Instead, the problem is going to be trolls using language models, marketers and scammers and spammers using language models, political manipulators and geopolitical subverters using language models: targeting individuals, and then targeting thousands and millions of people, with terrible verisimilitude. 

This is not a new fear, but it has a new salience because of the leap in the quality of AI imitation and creativity. It may end up driving people offline in large numbers, and/or ending anonymity in public social media in favor of verified identities. A significant fraction of the human population may find themselves permanently under the spell of bot operations meant to shape their opinions and empty their pockets.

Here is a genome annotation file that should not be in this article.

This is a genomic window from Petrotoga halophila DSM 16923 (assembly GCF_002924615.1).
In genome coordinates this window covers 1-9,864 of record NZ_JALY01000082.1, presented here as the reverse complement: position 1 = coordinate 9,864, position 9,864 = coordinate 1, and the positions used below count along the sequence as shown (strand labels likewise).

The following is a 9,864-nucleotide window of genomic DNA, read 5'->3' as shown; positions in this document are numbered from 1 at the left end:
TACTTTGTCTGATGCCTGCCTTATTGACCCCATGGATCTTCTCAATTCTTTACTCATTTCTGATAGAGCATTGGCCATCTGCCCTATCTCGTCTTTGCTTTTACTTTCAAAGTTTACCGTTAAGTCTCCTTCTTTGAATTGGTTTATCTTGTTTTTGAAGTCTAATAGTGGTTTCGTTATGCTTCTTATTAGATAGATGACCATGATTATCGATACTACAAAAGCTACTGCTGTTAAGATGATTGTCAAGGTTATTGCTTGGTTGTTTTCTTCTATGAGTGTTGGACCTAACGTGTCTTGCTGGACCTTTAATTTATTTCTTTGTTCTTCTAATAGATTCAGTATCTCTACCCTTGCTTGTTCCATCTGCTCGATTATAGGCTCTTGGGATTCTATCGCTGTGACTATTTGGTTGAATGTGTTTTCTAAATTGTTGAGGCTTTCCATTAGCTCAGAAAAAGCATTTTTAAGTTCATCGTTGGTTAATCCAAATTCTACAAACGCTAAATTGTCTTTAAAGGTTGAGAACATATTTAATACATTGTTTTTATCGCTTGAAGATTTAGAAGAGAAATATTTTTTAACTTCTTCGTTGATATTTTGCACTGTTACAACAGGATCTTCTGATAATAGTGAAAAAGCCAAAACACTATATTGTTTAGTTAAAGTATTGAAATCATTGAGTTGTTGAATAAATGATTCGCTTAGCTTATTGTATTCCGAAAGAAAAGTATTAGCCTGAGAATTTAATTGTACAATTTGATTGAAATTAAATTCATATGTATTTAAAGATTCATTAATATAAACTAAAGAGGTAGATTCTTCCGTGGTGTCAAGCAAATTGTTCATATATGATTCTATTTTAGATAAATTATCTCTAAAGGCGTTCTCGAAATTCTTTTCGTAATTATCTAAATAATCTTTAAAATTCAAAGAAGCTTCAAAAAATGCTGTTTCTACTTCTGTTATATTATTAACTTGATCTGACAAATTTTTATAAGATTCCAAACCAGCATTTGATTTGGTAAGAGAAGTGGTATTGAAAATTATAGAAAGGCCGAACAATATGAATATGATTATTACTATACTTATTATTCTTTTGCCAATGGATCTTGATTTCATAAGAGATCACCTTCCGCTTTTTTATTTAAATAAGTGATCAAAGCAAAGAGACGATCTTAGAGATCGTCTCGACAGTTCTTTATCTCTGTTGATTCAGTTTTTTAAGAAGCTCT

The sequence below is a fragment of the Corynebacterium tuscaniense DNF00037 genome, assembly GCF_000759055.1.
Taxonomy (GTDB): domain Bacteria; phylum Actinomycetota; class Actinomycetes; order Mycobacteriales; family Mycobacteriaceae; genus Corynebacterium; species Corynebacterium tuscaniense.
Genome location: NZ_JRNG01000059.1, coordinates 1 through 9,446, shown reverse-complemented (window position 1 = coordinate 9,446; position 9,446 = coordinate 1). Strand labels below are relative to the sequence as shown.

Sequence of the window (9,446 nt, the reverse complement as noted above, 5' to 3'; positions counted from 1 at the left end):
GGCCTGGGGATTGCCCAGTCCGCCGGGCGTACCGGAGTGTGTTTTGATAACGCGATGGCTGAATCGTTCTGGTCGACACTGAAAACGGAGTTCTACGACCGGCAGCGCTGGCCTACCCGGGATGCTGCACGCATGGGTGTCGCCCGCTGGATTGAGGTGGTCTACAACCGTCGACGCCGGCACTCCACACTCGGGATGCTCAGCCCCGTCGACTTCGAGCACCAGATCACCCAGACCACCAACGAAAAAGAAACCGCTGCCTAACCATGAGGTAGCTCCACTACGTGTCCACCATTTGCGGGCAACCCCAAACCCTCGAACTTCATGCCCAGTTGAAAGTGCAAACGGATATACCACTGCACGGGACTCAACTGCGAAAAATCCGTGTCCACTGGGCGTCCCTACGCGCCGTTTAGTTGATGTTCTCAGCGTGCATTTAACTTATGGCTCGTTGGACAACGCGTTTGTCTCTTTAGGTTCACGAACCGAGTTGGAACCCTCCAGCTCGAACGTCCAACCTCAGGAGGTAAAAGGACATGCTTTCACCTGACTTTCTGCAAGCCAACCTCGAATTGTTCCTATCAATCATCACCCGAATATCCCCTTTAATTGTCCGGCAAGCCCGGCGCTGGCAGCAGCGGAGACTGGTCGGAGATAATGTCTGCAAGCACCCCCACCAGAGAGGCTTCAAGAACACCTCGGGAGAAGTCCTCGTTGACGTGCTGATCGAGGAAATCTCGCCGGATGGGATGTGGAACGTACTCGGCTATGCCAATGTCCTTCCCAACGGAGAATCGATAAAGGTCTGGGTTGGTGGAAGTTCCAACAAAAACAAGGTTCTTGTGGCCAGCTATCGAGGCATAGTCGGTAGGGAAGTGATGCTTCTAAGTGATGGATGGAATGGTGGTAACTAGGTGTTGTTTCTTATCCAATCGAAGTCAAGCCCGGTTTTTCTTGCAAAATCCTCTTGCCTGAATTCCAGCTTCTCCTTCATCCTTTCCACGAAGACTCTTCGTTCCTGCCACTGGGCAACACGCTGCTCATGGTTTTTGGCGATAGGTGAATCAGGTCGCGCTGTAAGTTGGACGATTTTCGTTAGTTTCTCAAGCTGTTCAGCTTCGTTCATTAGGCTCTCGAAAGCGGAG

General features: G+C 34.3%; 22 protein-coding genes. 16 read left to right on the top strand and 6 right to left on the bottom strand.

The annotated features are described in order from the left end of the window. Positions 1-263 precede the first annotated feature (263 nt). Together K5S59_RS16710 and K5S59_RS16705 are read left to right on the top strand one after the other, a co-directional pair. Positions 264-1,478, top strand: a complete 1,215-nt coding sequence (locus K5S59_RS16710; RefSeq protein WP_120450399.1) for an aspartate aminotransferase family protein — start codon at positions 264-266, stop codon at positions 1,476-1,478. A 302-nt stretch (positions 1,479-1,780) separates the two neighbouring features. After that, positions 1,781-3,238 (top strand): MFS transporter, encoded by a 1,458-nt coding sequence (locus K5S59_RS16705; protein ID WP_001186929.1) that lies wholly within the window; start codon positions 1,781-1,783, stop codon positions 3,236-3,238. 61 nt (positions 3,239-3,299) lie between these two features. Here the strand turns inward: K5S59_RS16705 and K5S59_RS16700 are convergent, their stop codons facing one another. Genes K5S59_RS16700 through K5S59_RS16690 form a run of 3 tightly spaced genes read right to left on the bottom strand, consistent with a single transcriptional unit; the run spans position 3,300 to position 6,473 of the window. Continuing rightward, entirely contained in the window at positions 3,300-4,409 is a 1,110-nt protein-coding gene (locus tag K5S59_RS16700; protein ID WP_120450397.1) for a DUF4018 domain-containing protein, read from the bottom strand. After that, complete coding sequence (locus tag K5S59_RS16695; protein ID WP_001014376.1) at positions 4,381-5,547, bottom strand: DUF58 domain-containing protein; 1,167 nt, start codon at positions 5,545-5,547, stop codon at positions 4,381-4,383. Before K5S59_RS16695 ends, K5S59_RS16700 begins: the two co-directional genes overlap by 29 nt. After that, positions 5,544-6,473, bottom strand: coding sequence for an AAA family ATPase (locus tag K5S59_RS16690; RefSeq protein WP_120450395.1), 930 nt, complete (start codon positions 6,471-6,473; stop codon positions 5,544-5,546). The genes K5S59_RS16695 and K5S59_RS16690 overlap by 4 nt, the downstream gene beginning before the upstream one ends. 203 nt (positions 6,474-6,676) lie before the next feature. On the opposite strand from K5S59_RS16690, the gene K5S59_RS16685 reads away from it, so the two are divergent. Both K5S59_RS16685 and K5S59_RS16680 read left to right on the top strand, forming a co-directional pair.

Some of these issues are also discussed in the recent post, ChatGPT's Misalignment Isn't What You Think


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Obligatory xkcd:


I'd like to hear a clearer problem statement.  The vast majority of my online consumption is for entertainment, or information, and I don't much care whether it was created or compiled by a human individual, a committee or corporation, or an AI, or some combination of them.  

I do often care about the quality or expected quality, and that's based on the source and history and reputation, and applies regardless of the mechanics of generating the content.

I do often care about the quality 

One possibility, surely just one possibility among many, is that a forum could be destroyed by being flooded with bots, using fictitious identities to talk pointlessly to each other about their fictitious opinions and their fictitious lives. 

There is such a thing as online community, and advanced chatbots can be the death of it, in various ways.